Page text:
After the sheer brilliance that was Resident Evil 4, what on earth could Capcom do to top one of gaming’s true classics? Well, if Resident Evil 5 is anything to go by, simply churn out a whole new batch of the same old action.

This time the setting heads out into the brightness of Africa. Long gone is that dark and dingy zombie infested mansion, and even the more varied environments in the fourth game are nothing in comparison to the deviation shown in Resident Evil 5.

That being said, it does bring us to our first bone of contention with Resident Evil 5. With the series continuously being a staunch member of the survival horror genre, this time the “horror” part seems to be nothing more than an afterthought. Gone is the claustrophobic atmosphere witnessed in previous games in the series, replaced by a much brighter outdoor experience that simply lacks scares.

Fans of the over the shoulder viewpoint, and stop to aim methods that served the previous game so well can rejoice as they remain fully intact. The viewpoint does its damn level best to show as much of the action going on in front of you as possible. Though it does have to be said that your chosen character seems to occupy a larger portion of the screen than in the last in the series.

Nobody could have escaped the fact that this time you don’t take on the onrushing hordes all on your own. This time you have a fully fledged compatriot to blast alongside of. Sheva, partnering your own Chris Redfield, has obviously been lavished with time and affection as she acts in your best interests for a large part of the time.

But not always. A few times during our play through she’d happily get herself blocked in a corner, particularly when faced with one of the game’s more powerful boss type enemies, and slowly but surely find her life slipping away. Equally, whilst you may wish to conserve ammunition in order to make sure you’re never left pressing an empty trigger, she’ll happily blast away to her heart’s content.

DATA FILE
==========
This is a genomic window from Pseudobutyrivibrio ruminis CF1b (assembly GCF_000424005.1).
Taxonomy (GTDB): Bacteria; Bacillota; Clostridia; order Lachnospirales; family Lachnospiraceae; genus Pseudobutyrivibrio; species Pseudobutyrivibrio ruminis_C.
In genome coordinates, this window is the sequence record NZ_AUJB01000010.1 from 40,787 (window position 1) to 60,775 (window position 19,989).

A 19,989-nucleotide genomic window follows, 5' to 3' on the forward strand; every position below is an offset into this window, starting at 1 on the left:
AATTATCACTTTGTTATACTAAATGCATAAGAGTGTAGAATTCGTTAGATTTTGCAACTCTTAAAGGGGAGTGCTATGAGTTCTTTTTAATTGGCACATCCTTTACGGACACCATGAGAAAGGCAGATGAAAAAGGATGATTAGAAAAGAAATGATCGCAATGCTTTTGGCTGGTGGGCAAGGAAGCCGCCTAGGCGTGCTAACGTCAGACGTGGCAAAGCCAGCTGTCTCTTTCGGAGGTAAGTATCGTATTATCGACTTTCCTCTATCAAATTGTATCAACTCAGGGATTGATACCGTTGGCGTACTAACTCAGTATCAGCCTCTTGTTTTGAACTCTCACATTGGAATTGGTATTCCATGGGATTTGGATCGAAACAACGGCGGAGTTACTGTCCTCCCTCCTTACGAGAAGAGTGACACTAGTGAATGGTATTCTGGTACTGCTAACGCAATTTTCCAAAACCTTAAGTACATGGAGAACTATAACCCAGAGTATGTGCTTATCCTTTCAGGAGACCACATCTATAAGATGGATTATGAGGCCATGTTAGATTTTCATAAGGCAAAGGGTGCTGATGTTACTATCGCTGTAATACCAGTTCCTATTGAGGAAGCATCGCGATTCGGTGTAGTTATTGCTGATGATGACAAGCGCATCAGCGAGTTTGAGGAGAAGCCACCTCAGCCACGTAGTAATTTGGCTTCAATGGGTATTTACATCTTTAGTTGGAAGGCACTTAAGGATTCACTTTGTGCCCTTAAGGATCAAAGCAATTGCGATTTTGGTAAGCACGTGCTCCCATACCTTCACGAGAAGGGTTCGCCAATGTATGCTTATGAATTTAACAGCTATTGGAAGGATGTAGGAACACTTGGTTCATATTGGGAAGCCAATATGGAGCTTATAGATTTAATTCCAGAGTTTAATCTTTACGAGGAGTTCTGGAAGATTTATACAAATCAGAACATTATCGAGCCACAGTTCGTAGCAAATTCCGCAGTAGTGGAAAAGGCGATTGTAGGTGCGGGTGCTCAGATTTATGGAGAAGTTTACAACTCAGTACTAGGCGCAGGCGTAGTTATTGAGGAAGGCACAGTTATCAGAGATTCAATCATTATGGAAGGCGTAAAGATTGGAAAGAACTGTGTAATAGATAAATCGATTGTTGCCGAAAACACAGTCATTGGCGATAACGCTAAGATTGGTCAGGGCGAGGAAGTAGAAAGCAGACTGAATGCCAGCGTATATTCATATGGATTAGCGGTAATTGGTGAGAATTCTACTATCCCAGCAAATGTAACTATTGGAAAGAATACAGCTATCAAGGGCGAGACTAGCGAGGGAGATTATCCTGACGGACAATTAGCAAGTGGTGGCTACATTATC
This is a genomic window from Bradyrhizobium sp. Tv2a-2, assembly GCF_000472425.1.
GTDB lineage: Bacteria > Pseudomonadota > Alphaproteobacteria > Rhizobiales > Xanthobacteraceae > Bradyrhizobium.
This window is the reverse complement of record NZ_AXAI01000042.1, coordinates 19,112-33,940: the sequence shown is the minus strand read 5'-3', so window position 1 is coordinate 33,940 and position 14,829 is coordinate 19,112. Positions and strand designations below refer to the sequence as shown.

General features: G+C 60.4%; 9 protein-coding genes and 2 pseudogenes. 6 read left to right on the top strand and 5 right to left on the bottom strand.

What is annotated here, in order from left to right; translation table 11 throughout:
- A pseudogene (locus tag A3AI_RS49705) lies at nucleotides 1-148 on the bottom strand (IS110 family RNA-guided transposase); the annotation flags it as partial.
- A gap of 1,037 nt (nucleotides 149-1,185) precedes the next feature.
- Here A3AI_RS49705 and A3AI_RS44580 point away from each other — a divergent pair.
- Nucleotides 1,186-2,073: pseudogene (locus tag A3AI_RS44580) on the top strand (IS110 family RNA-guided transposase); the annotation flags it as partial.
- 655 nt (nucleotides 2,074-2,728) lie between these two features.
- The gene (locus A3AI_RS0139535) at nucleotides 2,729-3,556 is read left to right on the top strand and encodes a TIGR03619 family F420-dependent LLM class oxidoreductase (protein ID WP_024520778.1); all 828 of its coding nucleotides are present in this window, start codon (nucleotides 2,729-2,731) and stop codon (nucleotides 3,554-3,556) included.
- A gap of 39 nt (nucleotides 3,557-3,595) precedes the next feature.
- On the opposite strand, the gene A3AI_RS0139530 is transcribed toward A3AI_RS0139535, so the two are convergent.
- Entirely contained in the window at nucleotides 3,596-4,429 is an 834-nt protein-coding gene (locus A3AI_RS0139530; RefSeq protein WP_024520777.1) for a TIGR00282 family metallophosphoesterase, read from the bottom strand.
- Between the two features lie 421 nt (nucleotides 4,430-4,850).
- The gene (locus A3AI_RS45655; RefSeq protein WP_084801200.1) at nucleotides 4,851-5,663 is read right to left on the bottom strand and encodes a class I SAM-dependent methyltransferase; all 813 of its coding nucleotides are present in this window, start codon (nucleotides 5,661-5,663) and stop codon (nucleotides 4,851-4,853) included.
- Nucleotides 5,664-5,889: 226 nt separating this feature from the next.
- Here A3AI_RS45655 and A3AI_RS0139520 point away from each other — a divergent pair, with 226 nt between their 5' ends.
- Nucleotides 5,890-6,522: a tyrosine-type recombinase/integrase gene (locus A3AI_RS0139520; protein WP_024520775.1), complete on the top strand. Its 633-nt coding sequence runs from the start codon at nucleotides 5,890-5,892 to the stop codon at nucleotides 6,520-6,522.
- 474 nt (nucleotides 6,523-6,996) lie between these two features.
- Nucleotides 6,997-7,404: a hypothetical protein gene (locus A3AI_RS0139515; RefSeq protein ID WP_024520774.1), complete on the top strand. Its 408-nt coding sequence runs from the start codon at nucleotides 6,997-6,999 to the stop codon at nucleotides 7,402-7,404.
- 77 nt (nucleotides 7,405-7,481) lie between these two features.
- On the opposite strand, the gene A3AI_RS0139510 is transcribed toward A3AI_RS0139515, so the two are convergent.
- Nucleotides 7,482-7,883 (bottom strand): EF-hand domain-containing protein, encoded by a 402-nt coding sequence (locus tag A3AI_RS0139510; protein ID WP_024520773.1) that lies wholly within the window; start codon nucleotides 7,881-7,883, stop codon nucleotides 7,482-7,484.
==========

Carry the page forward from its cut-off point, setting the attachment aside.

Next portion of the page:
On the plus side, she will gladly rush to your aid if you do find yourself struggling as the enemies pile up. She definitely packs a steady aim and she’ll pick off monstrous enemies like there’s no tomorrow. Plus, if your life is really at its last, if she has a little something to boost your health in her armoury, she’ll help you back on to your feet.

Speaking of which, the inventory system is universally terrible. While the idea of sharing items between the two characters is a nice addition for gamers with a strategic mind, the pitiful number of slots you both hold (a tiny 9) is woefully small. You can fortunately swap and change at the end of each chapter, and sell or buy thing you do or do not want. But the tiny number of available slots is a real annoyance.

That all being said it still packs the same old gameplay of Resident Evil 4. It has its flaws as mentioned above, but the gunplay is still up there with the very best. The lack of ability to move as you shoot may frustrate some, but it still remains to offer some truly enthralling in-game thrills.

What has slightly changed is the game’s focus. While previous titles included a wide variety of puzzles in need of solving in order to progress, Resident Evil 5 is certainly much more geared towards action.

While all is fun, although slightly dampened by the numerous flaws constantly scratching at your gaming mind, the real action is in co-op mode. Taking control of Chris and Sheva with a fellow gamer is truly fantastic. Co-operative gaming hasn’t been this exciting for quite a while. Gone are the few irritating AI flaws, replaced only by the talent constraints of you and your fellow gamer. And it’s always more fun to have a human to scream obscenities at than a few lines of gaming code. Mercenaries mode also comes fully intact as an unlockable extra, and not only offers some truly exciting gameplay, but is also fully co-op enabled.

And all is incredibly good looking. The game world has been lavished with a mass of detail, and the sheer number of comprehensive enemies on screen doesn’t bring any kind of halt to proceedings.


Resident Evil 5 is a truly great game. It looks good, it offers an exciting ride, and the co-op mode is honestly fantastic.

It’s just a shame that the flaws do show a series that is on the downturn, and unless things are changed, the next game could be one to miss. But for now, social gamers in particular are going to truly enjoy the latest trek into the Resident Evil world.